Arabian Insurance Review has spoken to international insurers and brokers to find out the most common misconceptions about the Middle East market, particularly the Arabian Gulf.

We discovered that these misconceptions or ‘myths’ are held not only by international insurance professionals, but sometimes by professionals within the Middle East itself.

The misconceptions are by no means a comprehensive list, however, just these five most commonly-held misconceptions raise important questions.

For example, is sufficient effort being made to produce a new generation of Arab insurance leaders? Are the free zones doing enough to market their individual benefits and unique selling points to the international markets?

Myth 1

The myth: A new wave of Middle East mergers and acquisitions is just around the corner, due to economic circumstances.

Really? Then where are they?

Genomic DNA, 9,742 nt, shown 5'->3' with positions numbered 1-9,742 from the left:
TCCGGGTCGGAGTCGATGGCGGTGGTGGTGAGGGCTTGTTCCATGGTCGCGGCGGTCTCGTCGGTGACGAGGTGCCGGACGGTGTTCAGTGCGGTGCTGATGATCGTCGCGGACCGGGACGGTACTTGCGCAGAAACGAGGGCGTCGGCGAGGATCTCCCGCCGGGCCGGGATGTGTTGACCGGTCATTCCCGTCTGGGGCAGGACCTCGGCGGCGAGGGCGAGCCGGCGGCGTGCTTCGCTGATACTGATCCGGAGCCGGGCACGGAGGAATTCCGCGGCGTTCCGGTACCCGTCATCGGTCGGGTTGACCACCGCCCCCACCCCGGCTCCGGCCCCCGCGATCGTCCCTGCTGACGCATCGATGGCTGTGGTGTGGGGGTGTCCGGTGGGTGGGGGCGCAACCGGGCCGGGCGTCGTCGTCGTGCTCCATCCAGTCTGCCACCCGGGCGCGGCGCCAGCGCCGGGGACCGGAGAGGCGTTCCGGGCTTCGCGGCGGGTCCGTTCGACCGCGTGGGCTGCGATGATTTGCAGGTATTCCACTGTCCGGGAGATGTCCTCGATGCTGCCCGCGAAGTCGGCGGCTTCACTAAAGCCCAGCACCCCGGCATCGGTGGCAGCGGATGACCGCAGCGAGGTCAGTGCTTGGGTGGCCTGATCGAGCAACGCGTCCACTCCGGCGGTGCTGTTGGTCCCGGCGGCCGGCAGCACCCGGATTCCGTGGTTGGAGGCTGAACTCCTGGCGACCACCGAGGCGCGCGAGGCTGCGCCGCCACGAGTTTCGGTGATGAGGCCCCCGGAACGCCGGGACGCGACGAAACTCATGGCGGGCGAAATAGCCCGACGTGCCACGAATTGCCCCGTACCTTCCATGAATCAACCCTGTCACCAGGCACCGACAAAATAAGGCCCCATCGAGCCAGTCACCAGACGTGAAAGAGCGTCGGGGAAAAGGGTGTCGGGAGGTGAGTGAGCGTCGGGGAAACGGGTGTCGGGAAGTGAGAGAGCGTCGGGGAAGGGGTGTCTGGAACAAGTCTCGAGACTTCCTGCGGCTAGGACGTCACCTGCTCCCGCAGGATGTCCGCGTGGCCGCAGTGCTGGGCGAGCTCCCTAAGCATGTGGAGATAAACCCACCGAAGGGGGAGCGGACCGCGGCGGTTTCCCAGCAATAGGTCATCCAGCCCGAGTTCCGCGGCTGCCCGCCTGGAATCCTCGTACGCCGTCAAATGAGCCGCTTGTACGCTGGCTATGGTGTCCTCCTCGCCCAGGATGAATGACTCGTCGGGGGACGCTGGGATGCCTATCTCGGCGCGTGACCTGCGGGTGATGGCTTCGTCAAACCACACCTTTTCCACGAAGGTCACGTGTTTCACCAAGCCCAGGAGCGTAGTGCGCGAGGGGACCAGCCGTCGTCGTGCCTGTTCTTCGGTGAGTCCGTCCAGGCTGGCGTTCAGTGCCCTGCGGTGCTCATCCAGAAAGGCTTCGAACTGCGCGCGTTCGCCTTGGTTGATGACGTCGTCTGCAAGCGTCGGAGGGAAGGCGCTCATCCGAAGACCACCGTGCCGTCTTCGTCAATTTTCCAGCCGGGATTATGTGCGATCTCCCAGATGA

Whenever a market opens up or experiences a phase of new regulation, predictions of mergers follow closely behind. Foreign competition has also been named a trigger for mergers in one or more of the GCC markets in particular.
The truth is that the region as a whole is far more averse to mergers and acquisitions than any other for two main factors.
First, the potential for new business is abundant due to insurance growth rates which remain in double digits for the last 10 years and into 2009.
Second, insurance companies are often not standalone entities, like in Europe or North America, and are often closely affiliated with large diversified business groups which buffer their financial shocks and provide business.
Even the global downturn looks unlikely to spark a wave of mergers, as Ali Barkawi, technical manager at Ascana in Dubai explains: “In the Middle East and
especially the Gulf they do not like mergers generally. Mainly because companies do not need mergers.”
The only significant merger activity talk in 2009 has come from Saudi Arabia where regulator Sama has given companies the option to merge in order to meet capital and licensing requirements.